And here’s Bentley trying to pork a pig dog (sorry, I couldn’t’ help myself).

The funny thing about this picture, is that between the three of them, there were only two testicles, and neither belonged to my guys!

Stay tuned, tomorrow you get to meet Bob and Julie (think Ma and Pa Kettle, but without the class)…

31 Responses

  1. “Trying to pork a pig dog” – pants-wettingly funny!!!

    You really really ought to write a book on living in rural Australia. These posts have ‘bestseller’ written all over them.

    I’m glad he wasn’t never to be seen again …

  2. I see things are getting back to normal around here – balls and animal fornication. I was just wondering today whether or not your puppy porn site was still in the works – clearly it is.

    PP (Pet Post) #493

  3. he looks like a brindle pit bull.

  4. I do like “the most dogs around here are considered plant and equipment”, that’s funny/sad/and true. Slightly better chance of being looked after than if you’re a humble ‘production unit’.

  5. Pamela – That’s pretty much what they are.

  6. You make an otherwise average story, hilarious, WT. lmao

    I posted doggie photos post-before-last…..just for you. They were just ANY dogs – they were cute wittle puppies.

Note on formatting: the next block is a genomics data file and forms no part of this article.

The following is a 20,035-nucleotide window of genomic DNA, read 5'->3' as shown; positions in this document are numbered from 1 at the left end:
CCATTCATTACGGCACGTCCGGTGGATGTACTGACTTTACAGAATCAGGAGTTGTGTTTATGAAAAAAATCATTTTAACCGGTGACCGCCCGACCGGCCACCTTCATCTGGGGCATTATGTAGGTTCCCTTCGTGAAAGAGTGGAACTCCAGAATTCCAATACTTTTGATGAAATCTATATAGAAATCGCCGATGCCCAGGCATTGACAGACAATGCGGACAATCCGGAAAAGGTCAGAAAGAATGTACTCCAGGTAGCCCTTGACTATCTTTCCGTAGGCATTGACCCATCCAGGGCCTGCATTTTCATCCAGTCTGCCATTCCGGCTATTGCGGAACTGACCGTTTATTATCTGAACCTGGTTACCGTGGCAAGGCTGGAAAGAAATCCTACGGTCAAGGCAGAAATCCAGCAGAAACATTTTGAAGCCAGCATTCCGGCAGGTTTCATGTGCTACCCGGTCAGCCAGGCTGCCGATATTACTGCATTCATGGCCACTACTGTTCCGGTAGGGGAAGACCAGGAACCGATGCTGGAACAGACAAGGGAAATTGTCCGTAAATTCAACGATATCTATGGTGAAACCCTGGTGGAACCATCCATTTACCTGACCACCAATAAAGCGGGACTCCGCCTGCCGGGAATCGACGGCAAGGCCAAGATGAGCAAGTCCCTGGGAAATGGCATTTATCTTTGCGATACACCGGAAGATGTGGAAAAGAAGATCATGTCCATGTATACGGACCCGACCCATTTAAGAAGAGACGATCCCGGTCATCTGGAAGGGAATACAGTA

7. i love that they named the town after you.

    i like this story.

  8. I had to look up pig dog. These are dogs used for hunting pigs? I am looking forward to meeting Ma Julie Kettle and Pa Bob Kettle…or maybe not?

    Melissa in NZ does have a good suggestion; you could write a book about rural Australia. You could make millions.

  9. Pig dog? Why? I’ve never seen a brindled pig with that long of a tail.
    See that hose-thing-ama-jig? I’ve never been able to figure out how to get my hose on it.
    And yes, as for your comment at my place…there are STILL letters out of order on that post, but I gave up tryingn to get them all in odrer.

  10. I can see the local dogs know where to come for all kinds of freebies!

  11. I am wondering how you got Belle from this story. Can’t wait to hear the rest.

  12. Can’t wait for the last installment…I hate serial posts. This is why I don’t watch soap operas. Well, because I’m impatient AND because they’re mind numbingly stupid!

  13. enidd loves these shaggy (well, smooth) dog stories.

  14. My Duck is 1/2 Catahoula Leopard dog. They are bred in Louisiana as pig dogs. Awesome dogs and very loyal. It is amazing to me, having grown up in “civilization” to now be a dog owner in a rural area. It truly is an entirely different mind set. This is a great story, Peter. Thank you.

  15. *snicker, snicker* “pork a pig dog”…. love it!
    Good one!